The Full Court of the Federal Court of Australia held that an insurer was liable to indemnify its real estate insured for defence costs incurred in (successfully) defending a claim that it engaged in misleading or deceptive conduct and/or breached its fiduciary duty to its vendor client by charging a 50% commission on a property.
The insurer argued that the claims against its insured, in effect, amounted to claims for restitution of monies had and received or for restoration of an unconscientiously gained benefit and that such a claim did not, and should not, enliven the insuring clause that covered claims for civil liability for claims for compensation.
The Court found the mere possibility of a claim being made as one for monies had and received did not mean that such a claim was made. There was no basis to read down the insuring clause in the manner contended by the insurer.
- Whether an insurer was liable to indemnify its real estate agent insured in respect of defence costs incurred in defending claims brought by a vendor client that it breached its fiduciary duty and s 18 of the Australian Consumer Law by charging a 50% commission on a property transaction worth $24m.
- The insurer argued that the claims against its insured, in effect, amounted to claims for restitution of monies had and received or for restoration of an unconscientiously gained benefit and thus should not enliven cover under the policy.
In 2009, the Vendor purchased a vacant parcel of land on the Gold Coast, Queensland (Property). It subsequently obtained development approval in around 2014 to construct 203 apartments on the Property. The Vendor was unable to obtain funding for such construction and resolved that it had no alternative but to sell the Property.
The Vendor engaged the Agent to sell the Property. Between 2015 and 2016 the Vendor entered into several iterations of an agency contract with the Agent. The relevant contract, entered into on 5 November 2016, provided that 'up to a purchase price of $12,245,000, the [Vendor’s] commission was 2.2% of the contract price and any amount above $12,245,000, the commission was 2.2% of $12,245,000 plus 99% of the difference between the contract price and $12,245,000'.
In early 2017, the Property was sold to a Chinese buyer for $24m plus GST (ie. $26.4m including GST). Of that amount, the Vendor paid the Agent commission of $13.2m (including GST). The Agent in turn paid $5.5m to another agent, Mint Property, that introduced the Property’s buyer on the basis that it was a 'conjunction agent'.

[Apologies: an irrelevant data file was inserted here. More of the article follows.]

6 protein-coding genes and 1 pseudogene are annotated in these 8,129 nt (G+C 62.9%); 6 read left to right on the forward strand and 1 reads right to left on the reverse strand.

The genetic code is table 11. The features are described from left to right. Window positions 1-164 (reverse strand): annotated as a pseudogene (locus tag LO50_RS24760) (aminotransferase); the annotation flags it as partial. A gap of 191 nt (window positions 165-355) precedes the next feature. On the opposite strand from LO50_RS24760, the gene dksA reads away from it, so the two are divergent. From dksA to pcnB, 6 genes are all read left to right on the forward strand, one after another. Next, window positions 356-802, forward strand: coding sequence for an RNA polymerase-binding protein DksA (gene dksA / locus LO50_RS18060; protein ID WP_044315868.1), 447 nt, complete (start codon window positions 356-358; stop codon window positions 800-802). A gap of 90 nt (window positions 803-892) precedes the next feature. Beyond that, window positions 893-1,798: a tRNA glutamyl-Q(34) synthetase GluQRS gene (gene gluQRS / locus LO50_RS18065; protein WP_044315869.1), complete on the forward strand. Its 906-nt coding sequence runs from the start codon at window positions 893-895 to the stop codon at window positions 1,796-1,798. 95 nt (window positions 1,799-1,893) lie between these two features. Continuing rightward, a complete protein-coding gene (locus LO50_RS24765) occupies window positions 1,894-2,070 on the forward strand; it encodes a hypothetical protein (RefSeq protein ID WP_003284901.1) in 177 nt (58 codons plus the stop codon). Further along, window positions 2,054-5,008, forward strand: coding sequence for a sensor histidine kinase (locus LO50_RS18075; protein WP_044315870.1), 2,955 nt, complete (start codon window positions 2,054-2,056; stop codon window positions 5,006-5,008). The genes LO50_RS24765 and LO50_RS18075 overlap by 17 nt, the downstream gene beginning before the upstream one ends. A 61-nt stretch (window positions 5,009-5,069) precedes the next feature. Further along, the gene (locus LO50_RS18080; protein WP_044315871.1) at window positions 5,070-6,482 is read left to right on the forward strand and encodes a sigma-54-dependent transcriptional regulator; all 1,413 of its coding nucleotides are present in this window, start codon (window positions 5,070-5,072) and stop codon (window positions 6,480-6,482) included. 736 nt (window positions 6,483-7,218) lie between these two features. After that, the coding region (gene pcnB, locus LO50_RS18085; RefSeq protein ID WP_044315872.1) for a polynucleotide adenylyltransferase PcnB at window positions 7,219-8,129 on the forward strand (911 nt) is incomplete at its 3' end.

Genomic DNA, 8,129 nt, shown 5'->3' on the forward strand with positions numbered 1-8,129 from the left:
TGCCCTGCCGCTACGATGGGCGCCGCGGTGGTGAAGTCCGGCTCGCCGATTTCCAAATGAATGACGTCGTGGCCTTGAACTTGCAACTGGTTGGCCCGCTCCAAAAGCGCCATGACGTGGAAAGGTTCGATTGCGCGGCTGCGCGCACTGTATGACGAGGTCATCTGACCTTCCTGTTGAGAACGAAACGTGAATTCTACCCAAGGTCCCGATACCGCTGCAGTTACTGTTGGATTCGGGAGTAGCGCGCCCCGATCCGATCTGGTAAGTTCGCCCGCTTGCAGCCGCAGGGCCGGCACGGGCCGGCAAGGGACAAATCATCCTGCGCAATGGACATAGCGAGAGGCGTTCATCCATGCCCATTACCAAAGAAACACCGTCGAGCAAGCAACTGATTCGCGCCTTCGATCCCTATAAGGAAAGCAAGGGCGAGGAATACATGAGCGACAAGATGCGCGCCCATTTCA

The Vendor alleged that it agreed to the 50% commission arrangement on the basis of false representations made by the Agent that all of the commission except 2% plus GST (which would be paid to the Agent and a 'conjunction agent' as their agents’ commission) would be paid back to the Vendor. It was further alleged that the purchase price was artificially inflated above the actual value of the Property as a means of the Chinese interests behind the purchaser transferring money into Australia.
The Vendor alleged that the Agent’s representations were misleading or deceptive, that the Agent’s conduct was unconscionable and claimed against the Agent for breach of ss 18 and 21 of the Australian Consumer Law and breach of fiduciary duty. The Vendor sought the difference between the commission in fact paid to the Vendor and a reasonable rate of commission (being 2.2% of the sale price).
The Vendor also brought a claim against its solicitor for breach of duty (for whom Barry.Nilsson acted and against whom the proceedings were dismissed).
The Agent claimed on a policy of professional indemnity insurance (Policy) in respect of the claim.
The insuring clause to that Policy provided that the 'Insurer agrees to indemnify the Insured against civil liability for any claim for compensation first made against the Insured during the Policy Period and which is notified to the Insurer during the Policy Period arising from breach of professional duty on the part of the Insured incurred in the conduct of the Insured’s Professional Business'.
The Agent’s Insurer declined indemnity for the claim brought by the Vendor against the Agent on the basis that the Vendor’s claims against the agent were, in effect, claims for restitution of monies had and received or for restoration of an unconscientiously gained benefit, such that the claims were not indemnifiable under the Policy.
The decision at trial
The judge at first instance dismissed the Vendor’s claims against the Agent and the solicitor, finding the Vendor to be an unreliable and unimpressive witness and finding that the Agent had not represented that the commission would be paid back to the purchaser.